In the foregoing description, the constant voltage generator 2 of FIG. 1 can be modified to produce a voltage which is changed in response to a vehicle speed. This means that a failure in the driver's alertness below the predetermined level is checked when the frequency of the driver's driving manipulation falls below a preselected value for a preselected travelling distance in place of a preselected time interval as previously mentioned. In this case, it is understood that the higher the vehicle speed, the higher the integrated voltage appearing at the output terminal of the integrator 6 is, so that the warning is carried out more quickly than at low vehicle speed. This is therefore very advantageous for avoiding traffic accidents due to high speed driving. Furthermore, in connection with FIG. 1 the warning device 16 has been stated to stop its operation by the reset signal from the reset signal generator 26, however, the stoppage can be also carried out in different manners. That is, the warning device 16 may be automatically de-energized after a preselected time interval by means of a timer, for example. Another method is to stop the warning of the device 16 only when the driver switches off the ignition switch of the vehicle.

From the foregoing description, it will be understood that the method according to the invention is quite simple and quite useful to avoid traffic accidents due to failure of a driver's alertness.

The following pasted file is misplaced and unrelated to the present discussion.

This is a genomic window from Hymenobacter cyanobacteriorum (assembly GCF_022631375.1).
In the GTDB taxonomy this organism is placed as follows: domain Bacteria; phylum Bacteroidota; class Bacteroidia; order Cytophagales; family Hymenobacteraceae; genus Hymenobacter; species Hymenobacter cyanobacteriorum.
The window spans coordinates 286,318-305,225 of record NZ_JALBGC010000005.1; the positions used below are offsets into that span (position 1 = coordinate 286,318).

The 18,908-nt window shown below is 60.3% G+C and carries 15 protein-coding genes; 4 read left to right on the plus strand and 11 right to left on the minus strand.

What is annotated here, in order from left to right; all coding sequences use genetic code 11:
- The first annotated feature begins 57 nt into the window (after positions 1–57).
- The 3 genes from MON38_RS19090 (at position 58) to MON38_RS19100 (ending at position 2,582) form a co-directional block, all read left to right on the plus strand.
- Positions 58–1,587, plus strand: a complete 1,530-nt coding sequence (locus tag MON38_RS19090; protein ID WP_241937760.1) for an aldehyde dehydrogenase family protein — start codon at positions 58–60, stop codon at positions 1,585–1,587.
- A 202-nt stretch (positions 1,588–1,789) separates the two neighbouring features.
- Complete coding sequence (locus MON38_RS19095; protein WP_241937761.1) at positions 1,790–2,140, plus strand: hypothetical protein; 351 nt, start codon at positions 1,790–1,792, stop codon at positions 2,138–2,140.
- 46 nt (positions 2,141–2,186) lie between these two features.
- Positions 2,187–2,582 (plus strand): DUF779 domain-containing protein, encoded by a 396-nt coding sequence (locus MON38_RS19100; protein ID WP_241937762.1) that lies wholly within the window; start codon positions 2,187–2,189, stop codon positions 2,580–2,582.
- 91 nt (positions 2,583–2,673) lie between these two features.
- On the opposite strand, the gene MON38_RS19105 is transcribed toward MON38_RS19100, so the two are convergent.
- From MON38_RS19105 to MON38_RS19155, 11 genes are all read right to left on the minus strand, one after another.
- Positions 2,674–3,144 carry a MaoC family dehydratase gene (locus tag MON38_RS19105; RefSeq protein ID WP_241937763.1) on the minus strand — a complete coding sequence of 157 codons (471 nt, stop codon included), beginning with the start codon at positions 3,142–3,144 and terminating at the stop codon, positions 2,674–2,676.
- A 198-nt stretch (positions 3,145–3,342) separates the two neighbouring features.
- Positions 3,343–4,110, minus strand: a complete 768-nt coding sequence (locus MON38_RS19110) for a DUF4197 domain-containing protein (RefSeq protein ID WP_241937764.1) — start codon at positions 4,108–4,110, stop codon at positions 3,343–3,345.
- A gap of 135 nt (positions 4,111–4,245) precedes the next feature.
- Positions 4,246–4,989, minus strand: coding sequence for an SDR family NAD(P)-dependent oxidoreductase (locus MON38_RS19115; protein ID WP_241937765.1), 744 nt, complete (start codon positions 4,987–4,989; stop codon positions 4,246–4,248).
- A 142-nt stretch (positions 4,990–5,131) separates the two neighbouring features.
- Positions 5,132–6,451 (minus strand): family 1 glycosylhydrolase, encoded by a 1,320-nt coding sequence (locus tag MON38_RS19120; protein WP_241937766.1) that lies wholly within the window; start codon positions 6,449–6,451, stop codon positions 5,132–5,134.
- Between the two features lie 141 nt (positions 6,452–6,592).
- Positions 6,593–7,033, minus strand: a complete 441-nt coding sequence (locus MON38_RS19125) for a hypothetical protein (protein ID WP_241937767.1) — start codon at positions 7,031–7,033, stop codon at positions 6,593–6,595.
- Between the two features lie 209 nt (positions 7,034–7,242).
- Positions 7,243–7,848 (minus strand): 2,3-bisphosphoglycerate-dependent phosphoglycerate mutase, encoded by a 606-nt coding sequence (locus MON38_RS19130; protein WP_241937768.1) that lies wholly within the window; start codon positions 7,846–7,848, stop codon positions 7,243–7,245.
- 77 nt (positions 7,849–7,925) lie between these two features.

Patent Citations
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US3186508 *Mar 6, 1963Jun 1, 1965Lamont Lewis HEmergency control for a vehicle
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Referenced by
Citing PatentFiling datePublication dateApplicantTitle
US4104621 *Aug 19, 1976Aug 1, 1978Nissan Motor Company, LimitedSteering-wheel reversal driver alertness monitor
US4224609 *May 9, 1978Sep 23, 1980Nissan Motor Company, LimitedDriving assurance system for wheeled vehicles
US4359725 *Dec 1, 1980Nov 16, 1982Elektromobil Elektroes Jarmuipari SzovetkezetMethod and apparatus for monitoring the alertness of the driver of a vehicle
US4450438 *Oct 5, 1981May 22, 1984Nissan Motor Company, LimitedDrowsiness alarm system for a vehicle
US4463347 *Sep 21, 1981Jul 31, 1984Nissan Motor Company, Ltd.Drowsiness alarm system for a vehicle
US4496938 *Dec 1, 1981Jan 29, 1985Nissan Motor Company, LimitedDrowsiness alarm system for a vehicle
US4502122 *Jun 1, 1982Feb 26, 1985Nissan Motor Company, LimitedMethod and apparatus for measuring vehicle driver's fatigue to give an alarm
US4509040 *Dec 1, 1981Apr 2, 1985Nissan Motor Company, LimitedAlarm system for preventing an automotive vehicle driver from dozing at the wheel
US4564833 *Oct 5, 1981Jan 14, 1986Nissan Motor Company, LimitedDozing warning system for a vehicle
US4604611 *Feb 15, 1984Aug 5, 1986Nissan Motor Company, LimitedSystem and method for detecting driver drowsiness including detection of steering rotation and reversal
US4611199 *Feb 15, 1984Sep 9, 1986Nissan Motor CompanyAlarm system and method for sensing a stand-by state in a driver drowsiness detection system
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Classifications
U.S. Classification180/272, 340/576
International ClassificationA61B5/18, B60K28/06
Cooperative ClassificationB60K28/06, A61B5/18
European ClassificationA61B5/18, B60K28/06